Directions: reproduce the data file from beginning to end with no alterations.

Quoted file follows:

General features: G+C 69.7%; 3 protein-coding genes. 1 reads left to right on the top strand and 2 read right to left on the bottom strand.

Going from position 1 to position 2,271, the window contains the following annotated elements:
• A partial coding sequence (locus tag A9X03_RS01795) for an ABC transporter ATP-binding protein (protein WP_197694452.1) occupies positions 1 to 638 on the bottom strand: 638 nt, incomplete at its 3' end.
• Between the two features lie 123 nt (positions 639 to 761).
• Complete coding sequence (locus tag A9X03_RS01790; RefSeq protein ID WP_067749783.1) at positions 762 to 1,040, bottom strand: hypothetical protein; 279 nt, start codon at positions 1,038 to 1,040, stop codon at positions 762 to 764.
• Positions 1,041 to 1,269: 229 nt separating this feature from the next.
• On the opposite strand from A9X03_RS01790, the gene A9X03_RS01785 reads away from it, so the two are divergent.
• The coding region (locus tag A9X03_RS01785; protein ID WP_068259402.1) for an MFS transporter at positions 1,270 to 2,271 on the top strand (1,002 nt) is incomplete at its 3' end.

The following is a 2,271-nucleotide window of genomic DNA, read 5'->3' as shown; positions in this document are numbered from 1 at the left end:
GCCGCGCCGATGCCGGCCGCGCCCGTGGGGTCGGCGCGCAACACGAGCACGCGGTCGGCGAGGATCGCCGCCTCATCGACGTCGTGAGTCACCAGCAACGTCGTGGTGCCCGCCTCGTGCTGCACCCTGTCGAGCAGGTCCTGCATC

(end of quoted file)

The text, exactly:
General features: G+C 69.7%; 3 protein-coding genes. 1 reads left to right on the top strand and 2 read right to left on the bottom strand.

Going from position 1 to position 2,271, the window contains the following annotated elements:
• A partial coding sequence (locus tag A9X03_RS01795) for an ABC transporter ATP-binding protein (protein WP_197694452.1) occupies positions 1 to 638 on the bottom strand: 638 nt, incomplete at its 3' end.
• Between the two features lie 123 nt (positions 639 to 761).
• Complete coding sequence (locus tag A9X03_RS01790; RefSeq protein ID WP_067749783.1) at positions 762 to 1,040, bottom strand: hypothetical protein; 279 nt, start codon at positions 1,038 to 1,040, stop codon at positions 762 to 764.
• Positions 1,041 to 1,269: 229 nt separating this feature from the next.
• On the opposite strand from A9X03_RS01790, the gene A9X03_RS01785 reads away from it, so the two are divergent.
• The coding region (locus tag A9X03_RS01785; protein ID WP_068259402.1) for an MFS transporter at positions 1,270 to 2,271 on the top strand (1,002 nt) is incomplete at its 3' end.

The following is a 2,271-nucleotide window of genomic DNA, read 5'->3' as shown; positions in this document are numbered from 1 at the left end:
GCCGCGCCGATGCCGGCCGCGCCCGTGGGGTCGGCGCGCAACACGAGCACGCGGTCGGCGAGGATCGCCGCCTCATCGACGTCGTGAGTCACCAGCAACGTCGTGGTGCCCGCCTCGTGCTGCACCCTGTCGAGCAGGTCCTGCATC